Arun is right that the Indian goverment typically gets ahead of
themselves where they release news far before they are ready to deliver
on what they say that can/will do. I believe that are still sourcing
these products from China/Taiwan so it will still take them time to get
the price down to $35 US. However, it shouldn't slow us down from
thinking about these opportunities. We should think of scalable
solutions that could be applied to all low cost PCs. I know OLPC
developed their own offline PC version of selected Wikipedia articles
(we should talk to SJ about that) and there has been interest from the
Intel classmate folks. I also know several people at the Taiwan
information ministry and they have been focusing on developing more and
more low-cost educational PCs for the developing world (including India,
Africa, and Latin America). If we have a scalable technical solution
that adapts to memory and processor constraints, and the content needs
of each community, we can address this entire area.
Arun Ram wrote:
> Surely getting Wikipedia on this device would be a great project,
> especially if we have Indian language content in addition to English.
> That would be a clincher.
> As we speak the details about this device seem sketchy.
> We will all need to check through contacts to see if anyone has
> contacts at the ministerial level.
> On Sat, Jul 24, 2010 at 1:53 AM, Barry Newstead
> <bnewst...@wikimedia.org <mailto:bnewst...@wikimedia.org>> wrote:
> Interesting article. A couple of top of mind thoughts:
> 1. Wouldn't it be great to have a preloaded version of Wikipedia
> on all of these computers...and a simple tutorial for how to edit
> Wikipedia when they get these computers online. Anyone want to
> coordinate on this?
> 2. It would be great to meet with the Human Resources Development
> Minister and possibly other relevant government officials when I'm
> in India in September. Anyone have warm connections for us to
> start a dialogue?
> -------- Original Message --------
> Subject: [WMF Staff] [press] CNN on india's $35 laptop
> Date: Fri, 23 Jul 2010 12:54:04 -0700
> From: Jay Walsh <jwa...@wikimedia.org> <mailto:jwa...@wikimedia.org>
> Reply-To: WMF Staff Mailing List <st...@lists.wikimedia.org>
> To: WMF Staff Mailing List List <st...@lists.wikimedia.org>
> (sorry it's CNN, I know... but interesting read)
> India unveils $35 computer for students
> By *Harmeet Shah Singh*, CNN
> *STORY HIGHLIGHTS*
> * India: Connectivity to all colleges is key to achieving
> education goals.
> * Officials say the price would gradually fall to $10 a piece
> * The country's literacy rate stands at 65 percent
> *RELATED TOPICS*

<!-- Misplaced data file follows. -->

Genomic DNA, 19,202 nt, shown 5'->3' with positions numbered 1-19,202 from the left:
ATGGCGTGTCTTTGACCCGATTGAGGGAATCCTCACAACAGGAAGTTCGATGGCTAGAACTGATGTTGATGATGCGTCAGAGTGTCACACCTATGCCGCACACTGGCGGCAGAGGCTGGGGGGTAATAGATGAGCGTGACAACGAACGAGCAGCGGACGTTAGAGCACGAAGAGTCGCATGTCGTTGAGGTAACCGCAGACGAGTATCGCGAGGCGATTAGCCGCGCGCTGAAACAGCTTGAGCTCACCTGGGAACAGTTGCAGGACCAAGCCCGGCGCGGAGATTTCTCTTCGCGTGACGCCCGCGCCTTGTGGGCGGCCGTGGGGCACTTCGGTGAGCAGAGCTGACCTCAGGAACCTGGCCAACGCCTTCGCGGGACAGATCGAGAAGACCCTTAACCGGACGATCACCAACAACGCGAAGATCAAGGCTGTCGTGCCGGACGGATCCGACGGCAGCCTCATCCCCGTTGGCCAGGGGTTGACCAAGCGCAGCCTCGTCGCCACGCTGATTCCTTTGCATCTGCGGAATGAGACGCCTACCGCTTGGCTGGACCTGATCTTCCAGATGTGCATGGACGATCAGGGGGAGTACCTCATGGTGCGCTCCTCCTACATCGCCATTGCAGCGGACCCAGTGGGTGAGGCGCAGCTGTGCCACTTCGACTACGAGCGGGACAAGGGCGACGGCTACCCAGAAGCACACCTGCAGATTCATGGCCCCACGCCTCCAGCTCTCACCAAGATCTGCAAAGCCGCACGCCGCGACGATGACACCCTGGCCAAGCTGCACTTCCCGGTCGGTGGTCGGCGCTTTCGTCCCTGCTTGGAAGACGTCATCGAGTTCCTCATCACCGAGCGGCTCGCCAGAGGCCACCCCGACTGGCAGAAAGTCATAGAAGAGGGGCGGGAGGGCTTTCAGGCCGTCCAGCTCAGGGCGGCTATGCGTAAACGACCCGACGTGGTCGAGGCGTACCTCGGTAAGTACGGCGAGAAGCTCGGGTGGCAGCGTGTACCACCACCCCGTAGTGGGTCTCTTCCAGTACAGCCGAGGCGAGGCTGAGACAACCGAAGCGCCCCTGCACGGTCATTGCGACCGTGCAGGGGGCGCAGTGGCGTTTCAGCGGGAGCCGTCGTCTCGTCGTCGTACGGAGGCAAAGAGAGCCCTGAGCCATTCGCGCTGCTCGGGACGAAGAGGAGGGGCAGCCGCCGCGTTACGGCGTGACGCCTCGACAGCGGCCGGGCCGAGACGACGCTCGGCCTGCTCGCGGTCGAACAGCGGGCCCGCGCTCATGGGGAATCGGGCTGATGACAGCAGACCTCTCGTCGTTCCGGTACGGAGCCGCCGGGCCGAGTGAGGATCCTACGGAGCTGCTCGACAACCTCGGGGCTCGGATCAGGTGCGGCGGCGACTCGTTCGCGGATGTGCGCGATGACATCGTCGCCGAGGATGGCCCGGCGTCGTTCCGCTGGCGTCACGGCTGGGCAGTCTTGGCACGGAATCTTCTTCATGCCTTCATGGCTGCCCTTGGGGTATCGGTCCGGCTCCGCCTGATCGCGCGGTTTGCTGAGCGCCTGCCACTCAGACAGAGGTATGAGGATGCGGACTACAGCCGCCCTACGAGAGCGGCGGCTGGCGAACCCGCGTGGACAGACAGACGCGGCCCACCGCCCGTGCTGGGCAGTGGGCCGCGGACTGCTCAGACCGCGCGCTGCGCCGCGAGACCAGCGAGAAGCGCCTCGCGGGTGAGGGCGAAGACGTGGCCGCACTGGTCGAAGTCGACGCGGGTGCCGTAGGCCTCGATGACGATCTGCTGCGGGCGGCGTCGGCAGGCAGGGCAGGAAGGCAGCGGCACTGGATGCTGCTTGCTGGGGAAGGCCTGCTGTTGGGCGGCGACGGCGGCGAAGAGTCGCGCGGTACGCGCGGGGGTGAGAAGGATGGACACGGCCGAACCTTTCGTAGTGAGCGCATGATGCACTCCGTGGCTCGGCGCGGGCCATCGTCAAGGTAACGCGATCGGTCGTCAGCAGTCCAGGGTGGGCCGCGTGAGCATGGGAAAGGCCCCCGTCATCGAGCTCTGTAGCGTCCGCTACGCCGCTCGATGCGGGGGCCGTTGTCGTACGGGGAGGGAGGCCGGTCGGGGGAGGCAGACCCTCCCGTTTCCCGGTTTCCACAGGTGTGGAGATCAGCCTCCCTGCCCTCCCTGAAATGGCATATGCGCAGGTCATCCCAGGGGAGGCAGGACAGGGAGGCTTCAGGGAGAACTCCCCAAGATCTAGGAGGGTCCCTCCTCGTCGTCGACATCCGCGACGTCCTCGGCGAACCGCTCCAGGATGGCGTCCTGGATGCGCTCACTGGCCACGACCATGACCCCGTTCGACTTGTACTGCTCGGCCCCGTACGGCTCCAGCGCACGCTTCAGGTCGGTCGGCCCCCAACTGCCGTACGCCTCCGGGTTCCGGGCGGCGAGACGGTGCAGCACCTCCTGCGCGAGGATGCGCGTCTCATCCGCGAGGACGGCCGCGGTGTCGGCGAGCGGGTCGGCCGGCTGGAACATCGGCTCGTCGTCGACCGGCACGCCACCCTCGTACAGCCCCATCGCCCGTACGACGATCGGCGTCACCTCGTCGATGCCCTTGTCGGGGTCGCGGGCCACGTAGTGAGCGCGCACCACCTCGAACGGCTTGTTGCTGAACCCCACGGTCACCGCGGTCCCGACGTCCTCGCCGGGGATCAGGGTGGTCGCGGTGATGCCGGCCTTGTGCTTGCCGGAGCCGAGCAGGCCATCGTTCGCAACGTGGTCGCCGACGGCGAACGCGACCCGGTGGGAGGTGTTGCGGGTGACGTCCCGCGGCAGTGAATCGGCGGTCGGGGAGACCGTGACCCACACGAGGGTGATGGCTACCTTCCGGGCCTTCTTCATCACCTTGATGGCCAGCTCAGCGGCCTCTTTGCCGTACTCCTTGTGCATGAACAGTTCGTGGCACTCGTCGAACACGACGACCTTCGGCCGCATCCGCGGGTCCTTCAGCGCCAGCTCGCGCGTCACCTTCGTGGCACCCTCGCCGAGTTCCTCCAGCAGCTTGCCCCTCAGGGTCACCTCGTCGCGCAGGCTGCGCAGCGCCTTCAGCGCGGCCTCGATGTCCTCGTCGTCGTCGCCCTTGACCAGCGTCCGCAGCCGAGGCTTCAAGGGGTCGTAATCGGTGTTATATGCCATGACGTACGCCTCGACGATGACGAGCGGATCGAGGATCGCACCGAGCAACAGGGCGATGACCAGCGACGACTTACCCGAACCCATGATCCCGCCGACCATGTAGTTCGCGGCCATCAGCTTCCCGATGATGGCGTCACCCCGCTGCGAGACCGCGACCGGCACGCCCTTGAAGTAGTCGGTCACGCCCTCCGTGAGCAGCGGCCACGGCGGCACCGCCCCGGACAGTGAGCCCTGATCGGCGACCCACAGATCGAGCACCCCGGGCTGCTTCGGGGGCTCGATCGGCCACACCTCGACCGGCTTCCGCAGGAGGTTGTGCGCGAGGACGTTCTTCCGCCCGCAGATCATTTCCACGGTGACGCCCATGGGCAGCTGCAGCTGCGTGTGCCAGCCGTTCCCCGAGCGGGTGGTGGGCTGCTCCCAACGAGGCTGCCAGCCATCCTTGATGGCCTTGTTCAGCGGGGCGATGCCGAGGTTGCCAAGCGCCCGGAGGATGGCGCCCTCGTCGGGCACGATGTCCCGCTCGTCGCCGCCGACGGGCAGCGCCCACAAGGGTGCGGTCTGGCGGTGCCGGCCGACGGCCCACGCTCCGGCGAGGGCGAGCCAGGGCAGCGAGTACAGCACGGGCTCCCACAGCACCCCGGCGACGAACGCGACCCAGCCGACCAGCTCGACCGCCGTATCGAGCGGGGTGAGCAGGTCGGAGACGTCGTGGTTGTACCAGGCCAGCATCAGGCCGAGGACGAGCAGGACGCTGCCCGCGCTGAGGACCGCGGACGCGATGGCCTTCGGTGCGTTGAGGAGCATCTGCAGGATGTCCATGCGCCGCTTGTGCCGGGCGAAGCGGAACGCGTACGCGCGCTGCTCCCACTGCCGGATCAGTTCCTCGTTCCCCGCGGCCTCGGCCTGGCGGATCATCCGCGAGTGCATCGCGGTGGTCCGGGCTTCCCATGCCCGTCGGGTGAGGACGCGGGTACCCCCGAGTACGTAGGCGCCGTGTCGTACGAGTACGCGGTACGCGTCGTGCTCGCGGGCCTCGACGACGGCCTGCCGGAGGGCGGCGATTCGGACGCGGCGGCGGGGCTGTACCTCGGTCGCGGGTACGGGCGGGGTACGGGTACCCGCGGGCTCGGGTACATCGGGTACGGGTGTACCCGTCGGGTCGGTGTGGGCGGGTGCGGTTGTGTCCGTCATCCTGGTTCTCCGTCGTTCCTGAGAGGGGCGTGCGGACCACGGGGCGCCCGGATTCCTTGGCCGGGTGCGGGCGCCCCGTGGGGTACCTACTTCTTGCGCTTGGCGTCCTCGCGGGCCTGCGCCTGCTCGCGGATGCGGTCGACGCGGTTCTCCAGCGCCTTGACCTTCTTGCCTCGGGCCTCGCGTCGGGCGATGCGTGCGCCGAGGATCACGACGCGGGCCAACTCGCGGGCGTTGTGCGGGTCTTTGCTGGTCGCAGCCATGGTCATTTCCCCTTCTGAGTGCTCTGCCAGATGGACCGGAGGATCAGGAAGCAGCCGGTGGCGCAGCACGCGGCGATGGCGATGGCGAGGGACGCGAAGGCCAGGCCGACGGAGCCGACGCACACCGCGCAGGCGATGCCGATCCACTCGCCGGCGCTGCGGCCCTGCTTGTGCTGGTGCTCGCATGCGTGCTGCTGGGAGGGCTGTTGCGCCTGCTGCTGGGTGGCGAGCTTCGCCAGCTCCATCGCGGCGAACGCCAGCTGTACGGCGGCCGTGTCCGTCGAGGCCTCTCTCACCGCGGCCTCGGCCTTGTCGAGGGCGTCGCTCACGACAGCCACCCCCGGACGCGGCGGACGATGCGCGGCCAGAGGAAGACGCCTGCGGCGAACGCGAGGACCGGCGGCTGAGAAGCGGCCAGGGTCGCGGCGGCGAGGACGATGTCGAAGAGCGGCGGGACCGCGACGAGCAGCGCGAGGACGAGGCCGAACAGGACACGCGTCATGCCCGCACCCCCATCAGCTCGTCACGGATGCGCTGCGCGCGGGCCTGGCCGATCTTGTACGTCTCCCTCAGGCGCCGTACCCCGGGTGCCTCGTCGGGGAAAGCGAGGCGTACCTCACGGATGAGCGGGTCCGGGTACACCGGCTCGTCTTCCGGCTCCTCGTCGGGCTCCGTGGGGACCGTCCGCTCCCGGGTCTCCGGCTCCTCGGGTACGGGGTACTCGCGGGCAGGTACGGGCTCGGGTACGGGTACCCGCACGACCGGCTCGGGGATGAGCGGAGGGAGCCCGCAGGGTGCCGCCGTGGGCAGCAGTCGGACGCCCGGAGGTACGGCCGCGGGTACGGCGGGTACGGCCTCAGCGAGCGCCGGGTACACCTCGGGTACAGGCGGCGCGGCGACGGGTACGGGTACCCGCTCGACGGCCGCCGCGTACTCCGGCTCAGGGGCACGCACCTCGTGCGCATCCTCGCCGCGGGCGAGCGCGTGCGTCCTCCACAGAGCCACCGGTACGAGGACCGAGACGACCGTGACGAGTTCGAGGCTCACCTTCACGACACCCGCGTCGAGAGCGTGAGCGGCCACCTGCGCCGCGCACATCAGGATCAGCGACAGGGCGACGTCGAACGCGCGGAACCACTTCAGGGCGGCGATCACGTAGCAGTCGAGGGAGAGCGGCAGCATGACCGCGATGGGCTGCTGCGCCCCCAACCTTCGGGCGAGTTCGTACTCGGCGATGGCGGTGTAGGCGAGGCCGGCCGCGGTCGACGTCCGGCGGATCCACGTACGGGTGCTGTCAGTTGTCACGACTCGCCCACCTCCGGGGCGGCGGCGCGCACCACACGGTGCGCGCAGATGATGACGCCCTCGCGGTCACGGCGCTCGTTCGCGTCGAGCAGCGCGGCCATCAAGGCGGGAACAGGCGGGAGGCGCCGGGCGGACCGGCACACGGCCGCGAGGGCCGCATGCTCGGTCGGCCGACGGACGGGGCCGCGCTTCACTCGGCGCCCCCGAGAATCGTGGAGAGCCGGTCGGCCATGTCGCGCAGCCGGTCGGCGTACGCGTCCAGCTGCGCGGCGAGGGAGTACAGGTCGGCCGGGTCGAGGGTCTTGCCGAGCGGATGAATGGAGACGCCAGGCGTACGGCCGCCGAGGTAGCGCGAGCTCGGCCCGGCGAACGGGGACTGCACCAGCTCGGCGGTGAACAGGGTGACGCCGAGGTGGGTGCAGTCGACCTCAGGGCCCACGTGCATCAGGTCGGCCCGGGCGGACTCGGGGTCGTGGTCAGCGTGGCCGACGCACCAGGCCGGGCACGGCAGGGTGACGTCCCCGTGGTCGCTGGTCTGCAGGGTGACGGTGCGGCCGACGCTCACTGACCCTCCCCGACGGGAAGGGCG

> * India <http://topics.edition.cnn.com/topics/India>
> * Computer Technology
> *New Delhi, India (CNN)* -- India has unveiled a $35 computer
> prototype as part of its program to provide connectivity to its
> students and teachers at affordable prices.
> Kapil Sibal, the country's human resources development minister,
> displayed what he called a low-cost computing and access device in
> New Delhi on Thursday.
> The ministry said the price would gradually fall to $10 a piece.
> India said connectivity to all its colleges and universities is
> key to achieving its education goals.
> Home to a billion-plus population, the country's literacy rate
> stands at 65 percent, according to the 2001 census figures.
> Nevertheless, the South Asian nation has made giant strides in
> various areas since it opened up its economy in the early 1990s.
> The country ushered in a telecom revolution that delivered mobile
> telephony to nearly 600 million people in just a little more than
> a decade with highly competitive call tariffs.
> Now, India is preparing for another leap into the digital world.
> Recently, it auctioned off its airwaves for third-generation
> services to enable super-fast multimedia streaming of wireless.
> The move is aimed at bringing India's online market on a par with
> its booming cell-phone business through Internet penetration with
> technology allowing quick access, data transfer and entertainment
> on mobile handsets.
> The country has announced plans to link up all its 250,000 village
> councils by 2012 in a bid to plug massive broadband divides
> between rural and urban communities as it emerges as one of the
> world's few growth markets.
> Authorities say technical institutions involved in designing the
> new device are now setting up research to address price and
> quality issues in developing budget gadgets for students.
> "The aim is to reach such devices to the students of colleges and
> universities, and to provide these institutions a host of choices
> of low-cost access devices around Rs 1,500 ($35) or less in near
> future," the human resources ministry said at the launch of the
> Ministry spokeswoman Mamata Varma said the government aimed to
> introduce the new touch-screen computing tool at higher
> educational institutions in 2011.
> The ministry, she said, is expected to tender out contracts to
> private companies for mass production of its prototype.
> The Linux-based computer is equipped with an Internet browser, a
> PDF reader and several other facilities, she said.
> Jay Walsh
> Head of Communications
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